Quality Endeavors Issue No. 123

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October 2009

Lean is one of the current popular approaches to improvement, efficiency, and effectiveness, in both business and higher education. The University of Minnesota, the University of Central Oklahoma, and Fuller Theological Seminary have used Lean approaches and tools in their planning and improvement. With Lean’s popularity, it’s worth taking a look back at the evolution of performance improvement. Each seemingly new approach builds on those approaches that have gone before.

The story of the evolution of process improvement generally focuses on the past 150 years, but some of the earliest efforts at improving the efficiency of work processes go back to the late 18th century. Observing how much work it was to remove cotton seeds by hand, Eli Whitney invented a machine to remove the seeds, thus automating the process in 1793. Five years later, in 1798, he developed equipment that would produce standard, interchangeable parts from which muskets could be assembled, making possible mass production of the guns.

For about the next 100 years, while automation and mass production were used, craftsmen tended to be involved in the work process from beginning to end. Frederic Taylor and Frank and Lillian Gilbreth changed this. In 1911 Taylor published The Principles of Scientific Management. The principles included studying all of the steps included in a process to find the best way of doing them, designing equipment for specific jobs or tasks, hiring and training workers for specific jobs, and setting production standards. The Gilbreths used motion pictures to determine how much time workers spent actually doing the productive parts of a job, and how much time they spent on activities such as reaching for supplies. By relocating supplies and reallocating responsibilities, they reduced motion and thus the time needed to complete tasks. While the time and motion studies of Taylor and the Gilbreths increased efficiency, they also made individual jobs more monotonous.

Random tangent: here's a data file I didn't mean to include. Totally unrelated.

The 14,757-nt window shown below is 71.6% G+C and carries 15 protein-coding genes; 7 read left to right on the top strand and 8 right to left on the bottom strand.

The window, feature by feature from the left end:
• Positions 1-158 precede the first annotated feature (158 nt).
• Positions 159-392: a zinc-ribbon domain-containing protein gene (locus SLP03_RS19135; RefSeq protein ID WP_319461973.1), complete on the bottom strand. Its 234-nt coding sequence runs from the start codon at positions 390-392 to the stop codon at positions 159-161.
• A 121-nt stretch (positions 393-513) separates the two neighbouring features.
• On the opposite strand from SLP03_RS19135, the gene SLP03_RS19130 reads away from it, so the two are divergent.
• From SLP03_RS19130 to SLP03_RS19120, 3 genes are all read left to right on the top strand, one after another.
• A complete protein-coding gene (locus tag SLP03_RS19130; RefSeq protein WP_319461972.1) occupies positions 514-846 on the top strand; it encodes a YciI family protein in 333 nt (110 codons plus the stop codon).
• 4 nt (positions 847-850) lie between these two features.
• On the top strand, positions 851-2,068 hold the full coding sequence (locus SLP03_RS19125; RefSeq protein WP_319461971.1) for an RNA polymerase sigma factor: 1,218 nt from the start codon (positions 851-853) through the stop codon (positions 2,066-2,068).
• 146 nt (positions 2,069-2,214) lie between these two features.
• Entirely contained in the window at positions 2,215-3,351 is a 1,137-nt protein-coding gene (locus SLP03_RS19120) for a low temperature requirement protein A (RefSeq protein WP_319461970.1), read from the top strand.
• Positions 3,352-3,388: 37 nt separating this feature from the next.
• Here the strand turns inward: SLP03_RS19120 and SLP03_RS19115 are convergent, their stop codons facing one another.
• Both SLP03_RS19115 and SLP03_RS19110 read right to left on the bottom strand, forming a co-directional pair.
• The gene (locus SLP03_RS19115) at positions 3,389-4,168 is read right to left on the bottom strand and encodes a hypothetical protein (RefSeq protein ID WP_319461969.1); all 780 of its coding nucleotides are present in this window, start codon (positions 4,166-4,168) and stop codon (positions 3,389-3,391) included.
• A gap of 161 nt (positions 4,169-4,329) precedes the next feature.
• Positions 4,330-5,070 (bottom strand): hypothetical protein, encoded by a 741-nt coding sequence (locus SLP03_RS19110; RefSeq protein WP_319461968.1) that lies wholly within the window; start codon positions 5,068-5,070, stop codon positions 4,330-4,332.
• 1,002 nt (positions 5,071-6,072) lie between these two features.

Henry Ford implemented many of the principles of Taylor and the Gilbreths. In 1914 he introduced the first moving assembly line, making the assembly of a car a standard sequence of steps. This process was efficient – Ford was able to produce a car that could be afforded by the public. But effectiveness was not part of his approach. In the iconic saying, customers could ‘have any color they wanted, as long as it was black’, and there were few design changes in Ford’s cars.

In the 1920s Walter Shewhart, a statistician and engineer, added quality to the concept of efficiency in production. When Shewhart joined Western Electric in 1918, the approach was to inspect finished products and dispose of any that did not meet standards. Shewhart introduced the model of Plan – Do – Check – Act and the concept of a control chart, a graph that recorded the number of defective products. Shewhart proposed that if more than one item out of a hundred produced was defective (three standard deviations from the mean), there was a need to examine the production process, find what was causing the defects, and correct it. In the late 1930s and 1940s, W. Edwards Deming began applying Shewhart’s approach to the production of materials used in World War II.

Higher education has a parallel history of reaching increasing audiences and seeking improvement. The Morrill Land-Grant Act of 1862 made possible the establishment of public universities to teach engineering and agriculture to a new segment of the population. As more colleges and universities were founded, organizations such as the Middle States Commission on Higher Education (originally founded as the College Association of Pennsylvania following a meeting of college presidents in 1887) were started to standardize admissions requirements and programs of study. This led to the concept of accreditation, and later to peer review of institutions.